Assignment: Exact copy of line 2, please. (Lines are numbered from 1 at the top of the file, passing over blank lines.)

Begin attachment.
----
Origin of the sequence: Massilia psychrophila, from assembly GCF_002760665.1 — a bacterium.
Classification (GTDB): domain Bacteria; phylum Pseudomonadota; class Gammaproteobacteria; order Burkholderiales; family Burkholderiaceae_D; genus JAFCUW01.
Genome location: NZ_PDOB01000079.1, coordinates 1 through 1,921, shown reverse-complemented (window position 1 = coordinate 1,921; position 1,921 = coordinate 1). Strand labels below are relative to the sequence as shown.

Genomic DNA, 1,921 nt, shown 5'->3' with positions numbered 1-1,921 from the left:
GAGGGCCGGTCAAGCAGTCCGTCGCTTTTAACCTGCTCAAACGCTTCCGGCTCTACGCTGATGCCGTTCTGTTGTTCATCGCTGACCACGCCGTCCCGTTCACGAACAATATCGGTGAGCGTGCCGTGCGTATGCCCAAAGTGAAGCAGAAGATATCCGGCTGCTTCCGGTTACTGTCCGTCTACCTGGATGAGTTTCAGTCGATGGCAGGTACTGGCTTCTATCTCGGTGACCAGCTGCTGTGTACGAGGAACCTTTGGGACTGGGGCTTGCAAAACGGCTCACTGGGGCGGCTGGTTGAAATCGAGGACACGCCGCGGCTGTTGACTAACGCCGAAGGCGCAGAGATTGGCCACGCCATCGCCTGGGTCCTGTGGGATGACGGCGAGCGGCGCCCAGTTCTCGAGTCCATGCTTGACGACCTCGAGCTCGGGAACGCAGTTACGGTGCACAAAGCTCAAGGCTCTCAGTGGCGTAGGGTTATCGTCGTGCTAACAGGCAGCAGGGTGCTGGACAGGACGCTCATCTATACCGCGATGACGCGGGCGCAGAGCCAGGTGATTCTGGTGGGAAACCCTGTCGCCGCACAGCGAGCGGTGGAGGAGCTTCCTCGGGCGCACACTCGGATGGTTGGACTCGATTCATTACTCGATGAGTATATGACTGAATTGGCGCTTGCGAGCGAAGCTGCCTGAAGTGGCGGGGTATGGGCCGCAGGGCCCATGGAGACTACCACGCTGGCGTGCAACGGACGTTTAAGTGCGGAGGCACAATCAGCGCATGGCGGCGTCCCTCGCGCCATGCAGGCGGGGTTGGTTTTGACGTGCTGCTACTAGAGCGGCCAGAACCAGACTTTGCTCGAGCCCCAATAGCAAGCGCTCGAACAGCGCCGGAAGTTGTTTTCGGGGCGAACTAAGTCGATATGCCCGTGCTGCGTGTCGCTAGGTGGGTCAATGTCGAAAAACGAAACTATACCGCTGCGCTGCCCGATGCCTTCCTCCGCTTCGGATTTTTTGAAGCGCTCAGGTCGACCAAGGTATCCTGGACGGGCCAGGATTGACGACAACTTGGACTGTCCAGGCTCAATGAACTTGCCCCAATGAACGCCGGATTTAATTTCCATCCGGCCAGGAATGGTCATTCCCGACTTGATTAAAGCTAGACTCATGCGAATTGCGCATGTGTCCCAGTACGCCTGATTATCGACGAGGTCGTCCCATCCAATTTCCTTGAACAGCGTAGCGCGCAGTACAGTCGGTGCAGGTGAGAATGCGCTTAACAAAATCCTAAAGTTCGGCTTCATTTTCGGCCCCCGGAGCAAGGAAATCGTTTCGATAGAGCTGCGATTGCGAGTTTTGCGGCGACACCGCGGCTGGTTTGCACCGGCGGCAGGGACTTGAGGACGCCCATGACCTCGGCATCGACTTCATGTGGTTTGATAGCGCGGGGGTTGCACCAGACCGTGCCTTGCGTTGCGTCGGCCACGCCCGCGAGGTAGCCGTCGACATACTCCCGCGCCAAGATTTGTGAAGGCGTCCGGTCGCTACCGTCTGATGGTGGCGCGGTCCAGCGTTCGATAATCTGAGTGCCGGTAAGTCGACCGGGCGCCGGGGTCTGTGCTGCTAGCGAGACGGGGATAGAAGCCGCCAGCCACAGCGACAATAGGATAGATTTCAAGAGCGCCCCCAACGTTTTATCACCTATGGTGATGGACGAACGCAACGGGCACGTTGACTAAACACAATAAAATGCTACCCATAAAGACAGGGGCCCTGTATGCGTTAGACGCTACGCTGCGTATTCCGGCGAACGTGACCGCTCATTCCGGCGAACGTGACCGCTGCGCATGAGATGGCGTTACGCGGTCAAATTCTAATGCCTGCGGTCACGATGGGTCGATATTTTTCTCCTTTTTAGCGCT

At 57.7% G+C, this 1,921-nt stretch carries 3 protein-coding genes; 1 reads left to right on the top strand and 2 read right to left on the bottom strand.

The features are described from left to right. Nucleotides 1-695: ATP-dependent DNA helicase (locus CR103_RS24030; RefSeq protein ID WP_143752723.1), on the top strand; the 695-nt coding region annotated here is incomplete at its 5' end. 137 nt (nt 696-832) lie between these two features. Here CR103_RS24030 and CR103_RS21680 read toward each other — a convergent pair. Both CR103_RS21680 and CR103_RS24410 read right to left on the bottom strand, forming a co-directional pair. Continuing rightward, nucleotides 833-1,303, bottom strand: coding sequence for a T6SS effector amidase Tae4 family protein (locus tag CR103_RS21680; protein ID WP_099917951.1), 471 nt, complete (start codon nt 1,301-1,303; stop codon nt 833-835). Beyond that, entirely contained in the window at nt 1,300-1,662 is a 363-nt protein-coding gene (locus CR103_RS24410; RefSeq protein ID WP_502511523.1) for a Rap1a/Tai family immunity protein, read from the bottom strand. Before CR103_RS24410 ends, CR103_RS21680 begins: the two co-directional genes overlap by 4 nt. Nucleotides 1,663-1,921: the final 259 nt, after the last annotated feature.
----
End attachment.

Classification (GTDB): domain Bacteria; phylum Pseudomonadota; class Gammaproteobacteria; order Burkholderiales; family Burkholderiaceae_D; genus JAFCUW01.